EASTON – His easy laughter and cheerful inflection punctuate his speech, and the words themselves indicate Philip Cheung’s joy in the Lord and his optimism as he assumes his new responsibilities as campus minister for the students and staff of Ss. Peter & Paul High School.
“I’m anxious to see the kids,” Cheung, 32, said the week before the start of the fall semester. He began the job on July 1, succeeding Vicki Cappa, who recently retired after serving 22 years as campus minister.
“It’s very humbling to be able to take on such an important role and trying my best to fill the shoes of a person who made such an impact on not just the school but the community at large,” he said.
“Education has always been a passion of mine,” he said. “If you were friends with me as a kid, when you came to my house we would either be playing Mass or playing teacher. And look how good God has been. It’s been a wonderful journey God has brought me on.”
The Philadelphia native is becoming acquainted with the rural Eastern Shore school and community. He recently moved into the guest cottage of a school family’s waterfront estate south of Cambridge.
Cheung’s journey to Easton began when his parents emigrated from Hong Kong to Philadelphia, began their family, and sent their two older daughters and Philip to Holy Redeemer Chinese Catholic School and Church in the Chinatown section of Philadelphia.
Although the family wasn’t Christian, Cheung was drawn to the faith.
“It was in Catholic grade school that I first (asked) ‘Who is this Jesus? Who is this God?” he said. “God’s initial tug at my heart was in the first grade during weekly Mass on Wednesdays.” He thought the priests made the bells ring magically, and only learned the truth when he became an altar server in sixth grade. Even so, his faith took root and in eighth grade, Cheung chose baptism and took as his baptismal name St. Francis of Assisi.
“I was once part of no faith and then became part of God’s family in a very different and radical way,” Cheung said. “I was blessed to be able to go to Catholic high school and continued to be very active in the liturgy.” Many mentors encouraged him to consider the priesthood.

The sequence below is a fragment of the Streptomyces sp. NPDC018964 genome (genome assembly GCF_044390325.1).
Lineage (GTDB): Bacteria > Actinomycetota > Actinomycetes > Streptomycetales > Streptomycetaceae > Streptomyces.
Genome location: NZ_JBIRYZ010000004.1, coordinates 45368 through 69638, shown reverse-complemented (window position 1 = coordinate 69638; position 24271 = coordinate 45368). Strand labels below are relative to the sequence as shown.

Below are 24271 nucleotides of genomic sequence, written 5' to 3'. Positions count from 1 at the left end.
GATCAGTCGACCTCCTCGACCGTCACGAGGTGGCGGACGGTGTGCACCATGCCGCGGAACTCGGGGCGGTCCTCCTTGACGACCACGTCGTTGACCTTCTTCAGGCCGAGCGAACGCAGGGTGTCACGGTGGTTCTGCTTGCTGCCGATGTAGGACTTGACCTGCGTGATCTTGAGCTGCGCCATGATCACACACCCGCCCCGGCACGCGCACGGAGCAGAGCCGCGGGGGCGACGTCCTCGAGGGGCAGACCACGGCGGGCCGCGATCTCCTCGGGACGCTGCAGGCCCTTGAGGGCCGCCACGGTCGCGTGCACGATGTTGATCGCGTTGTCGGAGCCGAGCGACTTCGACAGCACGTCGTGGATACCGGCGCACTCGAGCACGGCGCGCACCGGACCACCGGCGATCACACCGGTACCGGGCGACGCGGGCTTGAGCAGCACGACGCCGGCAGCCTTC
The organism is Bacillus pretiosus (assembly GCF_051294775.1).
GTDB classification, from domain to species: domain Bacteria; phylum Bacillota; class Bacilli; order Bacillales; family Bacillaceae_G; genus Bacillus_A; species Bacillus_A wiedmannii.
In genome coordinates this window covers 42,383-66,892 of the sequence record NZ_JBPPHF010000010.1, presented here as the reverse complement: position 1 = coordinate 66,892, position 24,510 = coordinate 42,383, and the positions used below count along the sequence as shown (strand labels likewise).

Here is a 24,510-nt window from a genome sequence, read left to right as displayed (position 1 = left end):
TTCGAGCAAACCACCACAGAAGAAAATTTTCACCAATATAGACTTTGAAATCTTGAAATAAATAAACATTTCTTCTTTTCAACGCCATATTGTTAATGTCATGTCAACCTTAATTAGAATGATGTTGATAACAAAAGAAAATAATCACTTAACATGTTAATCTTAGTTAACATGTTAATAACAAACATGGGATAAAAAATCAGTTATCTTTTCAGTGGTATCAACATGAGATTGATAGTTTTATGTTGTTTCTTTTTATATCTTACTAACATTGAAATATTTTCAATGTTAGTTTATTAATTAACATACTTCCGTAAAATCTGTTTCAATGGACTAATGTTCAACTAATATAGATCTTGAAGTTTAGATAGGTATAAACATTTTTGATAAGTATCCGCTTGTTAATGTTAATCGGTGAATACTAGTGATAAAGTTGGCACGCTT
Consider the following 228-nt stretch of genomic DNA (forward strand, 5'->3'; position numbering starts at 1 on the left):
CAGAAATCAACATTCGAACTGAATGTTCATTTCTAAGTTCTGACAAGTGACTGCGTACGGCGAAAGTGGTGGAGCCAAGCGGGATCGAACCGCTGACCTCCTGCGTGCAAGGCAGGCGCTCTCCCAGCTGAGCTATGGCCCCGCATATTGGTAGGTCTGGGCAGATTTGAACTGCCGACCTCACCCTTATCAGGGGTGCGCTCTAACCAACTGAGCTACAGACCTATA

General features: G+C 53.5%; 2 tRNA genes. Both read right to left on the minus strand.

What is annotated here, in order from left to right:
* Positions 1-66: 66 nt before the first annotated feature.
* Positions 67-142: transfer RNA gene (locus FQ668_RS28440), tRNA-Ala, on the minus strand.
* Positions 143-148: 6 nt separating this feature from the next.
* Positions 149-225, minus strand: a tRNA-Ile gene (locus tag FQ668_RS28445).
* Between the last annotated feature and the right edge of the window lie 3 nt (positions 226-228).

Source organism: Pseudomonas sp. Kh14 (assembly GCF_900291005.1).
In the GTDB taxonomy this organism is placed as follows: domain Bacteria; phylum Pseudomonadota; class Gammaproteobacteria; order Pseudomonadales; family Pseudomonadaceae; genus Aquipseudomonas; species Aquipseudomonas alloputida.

Though Cheung did eventually enter seminary, he first pursued the study of neuroscience at Temple University with the hope of going to medical school. During his third semester, in October 2008, his father died unexpectedly at the age of 58.
“Many of my friends questioned me. They said, ‘Why do you still believe in God? You prayed every day for your dad to get better.’ The idea of doubting or losing faith never crossed my mind. The final week leading up to my dad’s passing, I prayed the rosary every night: ‘Please bring my father home. Bring my father home to us.’ He wasn’t Catholic or even Christian, but because I was, my pastor came and prayed with me, and there was really a powerful moment of grace for me. We prayed the Our Father, and as we prayed the final words and said amen, the nurse came in and said, ‘Your father’s heart just stopped beating.” And so, in my mind and in my heart of hearts, I really believe that at the end of our prayer, our Lord brought him home; he brought him home to himself.”
Cheung took a semester off to help his mom, and medical school no longer interested him. Instead, he pursued a master’s degree in psychology at Millersville University of Pennsylvania, and served as an outreach counselor, working with incoming freshmen. After graduation, he was drawn to teaching and for a year and a half was a teacher and dean of students at The Regina Academy at St. John the Baptist in Ottsville, Pa.
He went on to spend a year teaching theology and psychology at Ss. John Neumann and Maria Goretti Catholic High School in South Philadelphia.
“The really big twist” in Cheung’s life came “after many years really praying and thinking.” He entered St. Charles Borromeo Seminary in Wynnewood, Pa., to study for the priesthood, serving in multiple parishes.
During the pandemic, he created an evangelistic website called Beloved Son Ministry (belovedsonministry.org).
“At the end of five years, the year before my diaconate ordination, I feel like God has called me to serve Him and His people in a different capacity, at least for now. And that is how I found myself here in Easton, Maryland.” Laughing, he said he’s trying to transition from black clerical garb to button-down shirts and ties.
Cheung admits he’s been “spoiled” by his lifelong proximity to an ethnic Chinese community and grocery stores.
“It’s really a miracle how I ended up here because I had no intention of leaving Philadelphia,” he said. Through correspondence with Principal James Nemeth, theology department chairman Alex Poole, and meetings with staff and especially students, the decision to head south was gradually confirmed to Cheung throughout May and June.
The five-hour round trip to and from Philadelphia even began to feel more like a blessing than a burden. “I don’t like driving, but I felt peace” during the weekly trips. “It must have been the Holy Spirit,” he said.
The new position “does bring some anxiety, but the anxiety isn’t one of fear — it’s one of realizing this is an immense task to continue to lead the students to come to know and love our Lord as Vicki has for 22 years,” Cheung said. “And really to help them and also to help myself and our faculty to truly grow deeper and deeper in love with God. It’s just really humbling, and I’m very grateful for this opportunity.”
Philip Cheung’s students at The Regina Academy gave him a plaque with his favorite lines from Robert Frost’s poem “The Road Not Taken”: “Two roads diverged in a wood, and I— / I took the one less traveled by, / And that has made all the difference.”